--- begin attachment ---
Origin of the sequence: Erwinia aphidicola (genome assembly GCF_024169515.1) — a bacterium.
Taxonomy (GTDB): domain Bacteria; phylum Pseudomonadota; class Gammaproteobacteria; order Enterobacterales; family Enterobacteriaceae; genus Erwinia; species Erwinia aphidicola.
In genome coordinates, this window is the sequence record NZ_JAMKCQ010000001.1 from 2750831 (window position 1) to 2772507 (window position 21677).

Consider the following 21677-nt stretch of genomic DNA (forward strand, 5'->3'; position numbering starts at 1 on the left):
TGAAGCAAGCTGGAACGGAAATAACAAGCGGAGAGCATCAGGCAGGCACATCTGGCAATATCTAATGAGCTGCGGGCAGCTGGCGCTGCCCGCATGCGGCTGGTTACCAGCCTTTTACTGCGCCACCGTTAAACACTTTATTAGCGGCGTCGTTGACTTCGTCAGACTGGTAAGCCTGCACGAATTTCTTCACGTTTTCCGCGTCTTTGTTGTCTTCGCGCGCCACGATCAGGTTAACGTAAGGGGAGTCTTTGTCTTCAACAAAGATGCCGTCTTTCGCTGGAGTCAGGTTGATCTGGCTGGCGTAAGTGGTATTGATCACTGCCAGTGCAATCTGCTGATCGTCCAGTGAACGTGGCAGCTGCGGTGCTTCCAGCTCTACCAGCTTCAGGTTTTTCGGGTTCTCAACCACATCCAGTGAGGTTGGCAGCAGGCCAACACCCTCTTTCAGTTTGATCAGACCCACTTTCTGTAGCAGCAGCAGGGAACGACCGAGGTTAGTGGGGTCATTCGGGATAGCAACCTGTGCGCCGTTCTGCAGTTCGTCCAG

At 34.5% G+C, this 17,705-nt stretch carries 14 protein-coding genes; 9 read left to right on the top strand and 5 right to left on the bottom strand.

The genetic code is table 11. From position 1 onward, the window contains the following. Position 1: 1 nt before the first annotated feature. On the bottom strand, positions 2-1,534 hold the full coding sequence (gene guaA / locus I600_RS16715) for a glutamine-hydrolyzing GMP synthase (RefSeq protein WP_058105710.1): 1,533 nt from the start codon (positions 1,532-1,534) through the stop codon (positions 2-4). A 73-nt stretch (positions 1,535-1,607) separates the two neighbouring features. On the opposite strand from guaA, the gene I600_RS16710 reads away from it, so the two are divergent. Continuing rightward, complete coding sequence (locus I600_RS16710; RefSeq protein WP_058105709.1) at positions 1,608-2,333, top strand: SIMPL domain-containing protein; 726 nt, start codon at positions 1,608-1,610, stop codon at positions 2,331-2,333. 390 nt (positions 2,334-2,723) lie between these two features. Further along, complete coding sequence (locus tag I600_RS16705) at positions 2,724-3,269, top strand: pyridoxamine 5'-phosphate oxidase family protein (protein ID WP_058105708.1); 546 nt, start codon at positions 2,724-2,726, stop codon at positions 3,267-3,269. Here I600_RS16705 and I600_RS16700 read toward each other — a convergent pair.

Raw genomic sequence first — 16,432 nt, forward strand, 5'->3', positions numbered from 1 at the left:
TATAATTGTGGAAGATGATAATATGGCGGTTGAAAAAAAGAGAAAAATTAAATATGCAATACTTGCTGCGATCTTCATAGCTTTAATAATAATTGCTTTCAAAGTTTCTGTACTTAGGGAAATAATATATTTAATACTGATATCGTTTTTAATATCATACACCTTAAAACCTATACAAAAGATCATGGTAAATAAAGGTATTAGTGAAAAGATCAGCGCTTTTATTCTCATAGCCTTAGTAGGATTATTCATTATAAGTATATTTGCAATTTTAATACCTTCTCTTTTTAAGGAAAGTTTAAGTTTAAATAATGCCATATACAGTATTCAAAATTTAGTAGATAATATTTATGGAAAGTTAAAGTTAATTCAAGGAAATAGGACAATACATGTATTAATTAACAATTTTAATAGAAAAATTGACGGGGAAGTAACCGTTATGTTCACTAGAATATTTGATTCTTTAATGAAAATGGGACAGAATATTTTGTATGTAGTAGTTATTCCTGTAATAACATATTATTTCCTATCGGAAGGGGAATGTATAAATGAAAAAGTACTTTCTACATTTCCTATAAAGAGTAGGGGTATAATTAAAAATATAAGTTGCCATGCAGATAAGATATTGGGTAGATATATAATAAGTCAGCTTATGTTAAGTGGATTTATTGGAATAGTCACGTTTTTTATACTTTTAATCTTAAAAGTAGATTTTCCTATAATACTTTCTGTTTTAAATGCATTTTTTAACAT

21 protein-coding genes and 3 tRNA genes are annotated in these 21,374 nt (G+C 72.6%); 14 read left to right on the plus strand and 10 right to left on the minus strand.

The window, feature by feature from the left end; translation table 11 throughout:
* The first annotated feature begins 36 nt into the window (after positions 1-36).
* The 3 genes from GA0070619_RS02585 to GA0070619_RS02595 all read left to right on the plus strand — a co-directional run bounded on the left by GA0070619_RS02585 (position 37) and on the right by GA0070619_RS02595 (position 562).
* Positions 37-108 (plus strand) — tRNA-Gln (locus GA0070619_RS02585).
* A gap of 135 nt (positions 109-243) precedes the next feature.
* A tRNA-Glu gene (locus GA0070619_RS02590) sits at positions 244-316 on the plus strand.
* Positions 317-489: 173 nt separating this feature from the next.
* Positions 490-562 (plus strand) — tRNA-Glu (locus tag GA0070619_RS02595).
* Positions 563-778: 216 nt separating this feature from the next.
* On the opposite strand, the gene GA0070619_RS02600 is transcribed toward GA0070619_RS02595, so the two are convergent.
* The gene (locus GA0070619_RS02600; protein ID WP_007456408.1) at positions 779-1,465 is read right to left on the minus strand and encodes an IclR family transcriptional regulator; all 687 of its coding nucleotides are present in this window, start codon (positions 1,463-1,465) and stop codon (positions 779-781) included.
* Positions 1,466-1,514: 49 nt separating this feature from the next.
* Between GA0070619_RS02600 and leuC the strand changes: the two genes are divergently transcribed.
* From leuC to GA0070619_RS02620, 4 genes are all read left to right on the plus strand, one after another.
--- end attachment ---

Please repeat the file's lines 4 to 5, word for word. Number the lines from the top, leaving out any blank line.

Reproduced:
Consider the following 21677-nt stretch of genomic DNA (forward strand, 5'->3'; position numbering starts at 1 on the left):
TGAAGCAAGCTGGAACGGAAATAACAAGCGGAGAGCATCAGGCAGGCACATCTGGCAATATCTAATGAGCTGCGGGCAGCTGGCGCTGCCCGCATGCGGCTGGTTACCAGCCTTTTACTGCGCCACCGTTAAACACTTTATTAGCGGCGTCGTTGACTTCGTCAGACTGGTAAGCCTGCACGAATTTCTTCACGTTTTCCGCGTCTTTGTTGTCTTCGCGCGCCACGATCAGGTTAACGTAAGGGGAGTCTTTGTCTTCAACAAAGATGCCGTCTTTCGCTGGAGTCAGGTTGATCTGGCTGGCGTAAGTGGTATTGATCACTGCCAGTGCAATCTGCTGATCGTCCAGTGAACGTGGCAGCTGCGGTGCTTCCAGCTCTACCAGCTTCAGGTTTTTCGGGTTCTCAACCACATCCAGTGAGGTTGGCAGCAGGCCAACACCCTCTTTCAGTTTGATCAGACCCACTTTCTGTAGCAGCAGCAGGGAACGACCGAGGTTAGTGGGGTCATTCGGGATAGCAACCTGTGCGCCGTTCTGCAGTTCGTCCAG